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5 Free Bootstrap Contact Form Templates

5 Free Bootstrap Contact Form Templates

What is Bootstrap?

Bootstrap is a front-end framework that provides web developers with re-usable components and themes. Bootstrap gives developers layout options that work across browsers and mobile devices, without having to dive into CSS to make them work. It takes the headache out of building good-looking websites.

We're going to use Bootstrap to build beautiful, mobile-first contact forms that are perfect for both business and blog owners alike.

Including Bootstrap on Your Site

To include Bootstrap on your site, you'll need to link Bootstrap's CSS file in the <head> tag of each page you plan to use Bootstrap on.

In your <head> tag, insert this line:

<link rel="stylesheet" href="https://cdnjs.cloudflare.com/ajax/libs/twitter-bootstrap/4.1.3/css/bootstrap.min.css" />

Contact Forms

Contact forms provide an effortless way for users to get in touch with your business, without having to reveal your personal information. On many sites, you'll find a contact form on their Contact Us page.

With 99inbound, we can create contact forms without maintaining expensive server infrastructure or exposing our email address to spammers.

Simple Contact Form

Let's build a simple contact form that records a user's email address and their message to us. This type of contact form is great for blog owners because it is simple to create and easy to fill out.

First, you will need to grab your Form Endpoint URL. We're going to enter the Form Endpoint URL as an action parameter to our <form> tag.

Then insert this form into the <body> tag of your page.

<div class="container">
  <!-- replace YOUR_ENDOINT_URL_GOES_HERE with your endoint URL -->
  <form action="YOUR_ENDOINT_URL_GOES_HERE" method="POST" target="_blank">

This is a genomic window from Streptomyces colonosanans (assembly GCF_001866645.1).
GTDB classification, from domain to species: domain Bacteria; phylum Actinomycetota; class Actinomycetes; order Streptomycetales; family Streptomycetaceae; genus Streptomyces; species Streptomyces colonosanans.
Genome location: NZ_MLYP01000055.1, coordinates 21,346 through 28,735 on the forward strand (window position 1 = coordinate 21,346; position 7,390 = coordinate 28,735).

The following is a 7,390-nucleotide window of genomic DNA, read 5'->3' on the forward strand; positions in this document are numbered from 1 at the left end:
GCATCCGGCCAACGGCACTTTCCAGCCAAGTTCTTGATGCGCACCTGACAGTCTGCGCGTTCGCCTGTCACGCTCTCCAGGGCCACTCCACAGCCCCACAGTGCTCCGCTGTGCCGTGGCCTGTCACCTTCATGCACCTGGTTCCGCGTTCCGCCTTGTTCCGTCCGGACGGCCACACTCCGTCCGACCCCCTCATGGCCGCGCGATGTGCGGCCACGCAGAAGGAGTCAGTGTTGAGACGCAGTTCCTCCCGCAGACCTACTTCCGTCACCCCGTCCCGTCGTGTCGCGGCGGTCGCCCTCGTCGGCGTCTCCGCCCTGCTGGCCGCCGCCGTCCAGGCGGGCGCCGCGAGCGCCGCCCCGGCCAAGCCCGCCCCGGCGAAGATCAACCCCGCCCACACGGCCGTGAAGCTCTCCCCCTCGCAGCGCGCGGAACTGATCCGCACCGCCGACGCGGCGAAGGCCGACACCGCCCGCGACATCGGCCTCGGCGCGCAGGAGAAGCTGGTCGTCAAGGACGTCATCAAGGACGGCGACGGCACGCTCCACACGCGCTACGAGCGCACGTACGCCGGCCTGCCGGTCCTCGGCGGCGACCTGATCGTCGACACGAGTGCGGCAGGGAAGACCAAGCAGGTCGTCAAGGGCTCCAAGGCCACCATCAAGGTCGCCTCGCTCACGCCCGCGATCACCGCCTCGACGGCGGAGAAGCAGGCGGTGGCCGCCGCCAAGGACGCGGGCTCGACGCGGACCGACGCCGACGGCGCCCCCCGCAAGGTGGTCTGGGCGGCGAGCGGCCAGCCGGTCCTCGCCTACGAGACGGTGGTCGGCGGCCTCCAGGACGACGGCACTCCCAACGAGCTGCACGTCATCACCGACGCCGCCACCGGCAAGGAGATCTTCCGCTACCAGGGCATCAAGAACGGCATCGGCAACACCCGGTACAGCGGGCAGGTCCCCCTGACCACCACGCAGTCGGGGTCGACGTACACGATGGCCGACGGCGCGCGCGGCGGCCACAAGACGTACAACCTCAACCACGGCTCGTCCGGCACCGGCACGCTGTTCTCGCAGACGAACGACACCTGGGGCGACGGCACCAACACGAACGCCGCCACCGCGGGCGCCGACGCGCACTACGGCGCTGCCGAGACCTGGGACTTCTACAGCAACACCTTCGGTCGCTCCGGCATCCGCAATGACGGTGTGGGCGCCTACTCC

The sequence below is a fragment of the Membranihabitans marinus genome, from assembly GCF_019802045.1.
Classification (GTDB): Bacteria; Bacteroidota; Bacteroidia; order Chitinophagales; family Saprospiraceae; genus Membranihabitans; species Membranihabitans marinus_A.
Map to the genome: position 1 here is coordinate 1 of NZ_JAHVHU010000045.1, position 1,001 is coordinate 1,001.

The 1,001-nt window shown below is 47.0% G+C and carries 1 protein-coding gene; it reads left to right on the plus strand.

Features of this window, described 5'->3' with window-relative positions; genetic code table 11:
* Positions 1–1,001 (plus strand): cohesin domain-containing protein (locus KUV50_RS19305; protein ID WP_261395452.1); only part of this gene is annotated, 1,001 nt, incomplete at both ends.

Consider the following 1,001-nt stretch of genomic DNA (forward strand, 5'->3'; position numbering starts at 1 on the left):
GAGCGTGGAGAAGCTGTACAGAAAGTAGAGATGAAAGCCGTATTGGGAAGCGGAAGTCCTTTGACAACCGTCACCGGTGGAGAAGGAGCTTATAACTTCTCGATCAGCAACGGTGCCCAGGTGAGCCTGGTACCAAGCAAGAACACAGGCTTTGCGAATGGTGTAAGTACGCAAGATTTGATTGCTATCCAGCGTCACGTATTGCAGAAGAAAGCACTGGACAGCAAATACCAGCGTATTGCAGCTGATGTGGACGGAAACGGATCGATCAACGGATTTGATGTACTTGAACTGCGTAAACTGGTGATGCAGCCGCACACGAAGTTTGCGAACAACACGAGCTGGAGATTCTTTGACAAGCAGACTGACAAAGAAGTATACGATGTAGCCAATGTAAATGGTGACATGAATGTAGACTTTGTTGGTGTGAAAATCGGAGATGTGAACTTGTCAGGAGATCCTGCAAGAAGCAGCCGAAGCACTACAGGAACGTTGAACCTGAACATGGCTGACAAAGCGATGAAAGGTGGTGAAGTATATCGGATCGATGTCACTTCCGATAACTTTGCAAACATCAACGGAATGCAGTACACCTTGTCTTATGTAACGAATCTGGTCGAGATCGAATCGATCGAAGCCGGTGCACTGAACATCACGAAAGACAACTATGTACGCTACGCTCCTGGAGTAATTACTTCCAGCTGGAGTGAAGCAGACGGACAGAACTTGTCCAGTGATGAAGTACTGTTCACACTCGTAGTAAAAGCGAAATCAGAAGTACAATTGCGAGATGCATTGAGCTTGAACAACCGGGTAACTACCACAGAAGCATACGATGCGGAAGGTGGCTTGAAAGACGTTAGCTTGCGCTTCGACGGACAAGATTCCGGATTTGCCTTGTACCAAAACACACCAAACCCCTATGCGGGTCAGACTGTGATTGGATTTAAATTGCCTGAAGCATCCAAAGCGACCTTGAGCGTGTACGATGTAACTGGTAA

<h3 style="text-align: center;">Contact Us</h3>

	<div class="form-group">
	  <label for="email">Email address</label>
	  <input name="email" type="email"  class="form-control" id="email" placeholder="Enter email" required>
	 </div>

	<div class="form-group">
	  <label for="message">Message</label>
	  <textarea name="message" class="form-control" id="message" rows="5" placeholder="Enter message" required></textarea>
	</div>

	<button type="submit" class="btn btn-primary float-right">Send</button>
  </form>
</div>

In the above, we take advantage of HTML5's validation feature and it's required parameter to hand-off form validation to our browser. That way, form validation will happen in a native and standardized fashion, which means less surprises for users.

If any input field isn't required on your page, simply removing the required parameter will allow the form to validate even if the field is left empty.

For example, if you want to receive messages even if the user doesn't provide their email address, simply removing required from this line in the above form allows you to do that.

	 <input name="email" type="email"  class="form-control" id="email" placeholder="Enter email" required>

Contact Form with Name and Icons

Perhaps you want to create a more formal relationship with users by asking them for their name, as well as their email address. We can also include icons to create a professional-looking user experience.

We'll use the Font Awesome iconset to build this form. In your <head> tag, include the following line:

<link rel='stylesheet' href="https://cdnjs.cloudflare.com/ajax/libs/font-awesome/4.7.0/css/font-awesome.min.css" />

As always, make sure you've grabbed your Form Endpoint URL and insert it into the <form> tag as an action parameter.

<div class="container">
  <!-- replace YOUR_ENDOINT_URL_GOES_HERE with your endoint URL -->
  <form action="YOUR_ENDOINT_URL_GOES_HERE" method="POST" target="_blank">
    <h3 style="text-align: center;">Contact Us</h3>

    <div class="form-group">
      <div class="input-group">
        <div class="input-group-prepend">
          <span class="input-group-text bg-white">
            <i class="fa fa-user"></i>&nbsp
          </span>
        </div>
        <input name="name" type="name" placeholder="Name" class="form-control border-left-0" required>
      </div>
    </div>